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One Adjustment Away: Potential HR Risers Based on Launch Angle

Hitting the ball in the air more frequently doesn’t always mean more home runs, but an increased launch angle certainly doesn’t hurt. Of the top-20 qualified batters by launch angle last season, only two failed to hit at least 20 home runs, and the group averaged more than 30 homers.

Granted, many of those batters pair their fly-ball heavy batted ball profiles with impressive power, but the list includes below-average power hitters as well. Omar Narvaez and Paul DeJong both posted below-average hard-hit rates and average exit velocities but managed to combine for 52 home runs last season thanks in part to their near-20-degree average launch angles.

None of the four players below are likely to post average launch angles that approach 20-degrees, but each of them is an increased launch angle away from a potentially significant increase in home runs. 

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Yandy Diaz (3B, TB)

Diaz posted an impressive 4.1% home run rate last season, but that number could be substantially higher with a heightened average launch angle. Last season, Diaz’s 97 mph average exit velocity on fly-balls and line drives ranked 11th in the league, ahead of hitters including Bryce Harper, Christian Yelich, and Peter Alonso

Daiz paired his elite power with an unremarkable 5.7-degree average launch angle though, depriving him of a number of potential home runs. The good news is that Daiz has been improving his launch angle over the past few years, as the graph below demonstrates.

It’s not a huge sample of games, but Diaz has seen his fly-ball rate rise in each of the past two years (51.2% last year), and his average launch angle rose in nearly every month last season. Combined with more regular playing time, an increase in Diaz’s average launch angle in 2020 should be a recipe for significant added home runs.

 

Wilson Ramos (C, NYM)

Thanks to his solid 93.7 mph average exit velocity on fly-balls and line drives, Ramos posted an above-average 10.2% HR/FB ratio last season. Even so, Ramos’ 2.7% home run rate sat well below the 3.6% league average due to the catcher’s zero degree average launch angle and 63.4% ground-ball rate. Ramos’ lack of fly-balls made him the only qualified batter with a HR/FB ratio above 10% and a home run rate below 3%. Of the 11 players with a HR/FB ratio between 10% and 11%, Ramos owned the worst home run rate by far, with the group averaging a home run rate of 3.94%.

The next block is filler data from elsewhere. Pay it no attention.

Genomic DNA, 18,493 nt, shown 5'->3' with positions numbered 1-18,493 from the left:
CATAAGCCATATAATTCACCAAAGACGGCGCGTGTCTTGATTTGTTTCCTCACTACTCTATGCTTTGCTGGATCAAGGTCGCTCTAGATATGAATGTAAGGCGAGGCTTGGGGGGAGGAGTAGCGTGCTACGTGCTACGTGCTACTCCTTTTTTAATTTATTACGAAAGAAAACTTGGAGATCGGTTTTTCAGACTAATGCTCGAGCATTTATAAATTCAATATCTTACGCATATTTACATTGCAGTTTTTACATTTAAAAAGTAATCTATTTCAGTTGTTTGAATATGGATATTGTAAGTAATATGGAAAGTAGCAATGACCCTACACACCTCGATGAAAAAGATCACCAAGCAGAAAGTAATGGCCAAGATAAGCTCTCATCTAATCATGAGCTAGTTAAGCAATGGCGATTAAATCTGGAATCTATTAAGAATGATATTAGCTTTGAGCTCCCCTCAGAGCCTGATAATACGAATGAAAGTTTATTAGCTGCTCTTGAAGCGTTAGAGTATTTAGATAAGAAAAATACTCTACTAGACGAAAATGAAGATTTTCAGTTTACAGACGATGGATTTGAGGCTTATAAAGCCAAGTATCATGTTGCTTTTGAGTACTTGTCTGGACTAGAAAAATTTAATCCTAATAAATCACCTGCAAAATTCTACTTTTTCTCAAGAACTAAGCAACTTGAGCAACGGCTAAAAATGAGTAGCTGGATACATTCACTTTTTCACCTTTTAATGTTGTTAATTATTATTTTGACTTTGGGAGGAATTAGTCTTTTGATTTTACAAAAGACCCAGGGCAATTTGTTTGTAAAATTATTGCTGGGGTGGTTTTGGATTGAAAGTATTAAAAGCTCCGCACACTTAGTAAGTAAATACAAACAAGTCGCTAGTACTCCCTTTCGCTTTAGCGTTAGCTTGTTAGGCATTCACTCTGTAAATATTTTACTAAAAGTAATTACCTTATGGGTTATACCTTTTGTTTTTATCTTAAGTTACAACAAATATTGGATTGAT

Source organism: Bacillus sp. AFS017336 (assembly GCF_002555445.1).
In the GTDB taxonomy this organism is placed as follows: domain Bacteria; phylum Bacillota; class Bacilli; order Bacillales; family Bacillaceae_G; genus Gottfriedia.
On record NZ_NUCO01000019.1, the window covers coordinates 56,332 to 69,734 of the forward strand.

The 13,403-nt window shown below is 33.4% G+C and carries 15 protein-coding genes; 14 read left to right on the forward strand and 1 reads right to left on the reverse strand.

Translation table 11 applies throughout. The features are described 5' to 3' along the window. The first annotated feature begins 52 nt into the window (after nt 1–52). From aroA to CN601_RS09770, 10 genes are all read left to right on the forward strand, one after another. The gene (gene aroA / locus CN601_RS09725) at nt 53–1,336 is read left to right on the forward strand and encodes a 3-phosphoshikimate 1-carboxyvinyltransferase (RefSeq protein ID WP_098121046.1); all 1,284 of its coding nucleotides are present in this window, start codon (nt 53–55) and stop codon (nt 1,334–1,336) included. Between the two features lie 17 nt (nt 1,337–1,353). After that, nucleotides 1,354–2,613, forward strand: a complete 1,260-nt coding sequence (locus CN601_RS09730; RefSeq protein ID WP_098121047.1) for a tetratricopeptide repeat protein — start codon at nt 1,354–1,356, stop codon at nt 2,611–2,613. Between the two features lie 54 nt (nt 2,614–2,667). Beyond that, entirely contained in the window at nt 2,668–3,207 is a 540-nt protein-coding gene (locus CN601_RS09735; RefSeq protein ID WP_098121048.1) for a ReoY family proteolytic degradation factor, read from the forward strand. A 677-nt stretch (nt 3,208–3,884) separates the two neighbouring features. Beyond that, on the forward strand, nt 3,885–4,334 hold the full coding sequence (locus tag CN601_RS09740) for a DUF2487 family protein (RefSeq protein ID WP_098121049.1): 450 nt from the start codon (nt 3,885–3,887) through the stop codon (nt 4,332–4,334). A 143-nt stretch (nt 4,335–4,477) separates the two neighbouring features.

Last season was Ramos’ first time posting an average launch angle below four degrees (at least since Statcast began tracking the stat in 2015). If Ramos had kept his ground-ball rate where it sat in 2018 (55%) while maintaining the rest of his 2019 numbers, then he would’ve hit an additional five home runs last year. Expect a home run bump from Ramos this season if he can get his average launch angle back towards his career average.

 

Jorge Alfaro (C, MIA)

Alfaro’s 3.9% home run rate last year was respectable but lower than it could be due to his 4.7-degree average launch angle. With a 96.4 mph average exit velocity on fly-balls and line drives that ranked 21st in the league last year, Alfaro boasts impressive power that makes a higher home run rate within reach. Indeed, the two hitters surrounding Alfaro on the leaderboard of exit velocity on fly-balls and line drives in 2019 are Peter Alonso and Rafael Devers, both of whom hit more than 30 home runs last season.

Of course, Alonso and Devers hit the ball in the air far more often than Alfaro as both hitters posted average launch angles above 10 degrees. Alfaro shouldn’t be expected to raise his average launch angle up over 10 degrees, but the catcher posted a launch angle north of 8 degrees in both 2017 and 2018, so a launch angle bounceback isn’t out of the question. 

 

Vladimir Guerrero Jr. (3B, TOR)

Guerrero’s rookie year was solid but somewhat underwhelming, and his 2.9% home run rate was less than impressive. One of Guerrero’s issues in 2019 was his launch angle. At 6.7 degrees, Guerrero’s average launch angle was the lowest among qualified batters on the Blue Jays by seven degrees, and the third baseman struggled to hit the ball in the air consistently. Consider the following visual of Guerrero's batted balls last season:

Guerrero's inconsistent launch angle and tendency to get on top of the ball suffocated his home run rate despite his above-average power and home run friendly home ballpark. Guerrero posted a strong 89.4 mph average exit velocity and a 38.4% hard-hit rate last season, suggesting that an above-average home run rate is achievable. Additionally, the Rogers Center was one of the most hitter-friendly ballparks for home runs last season, further boosting Guerrero’s home run potential. As a result of Guerrero’s power and home park, an increase in his average launch angle should significantly increase his home run total in 2020.

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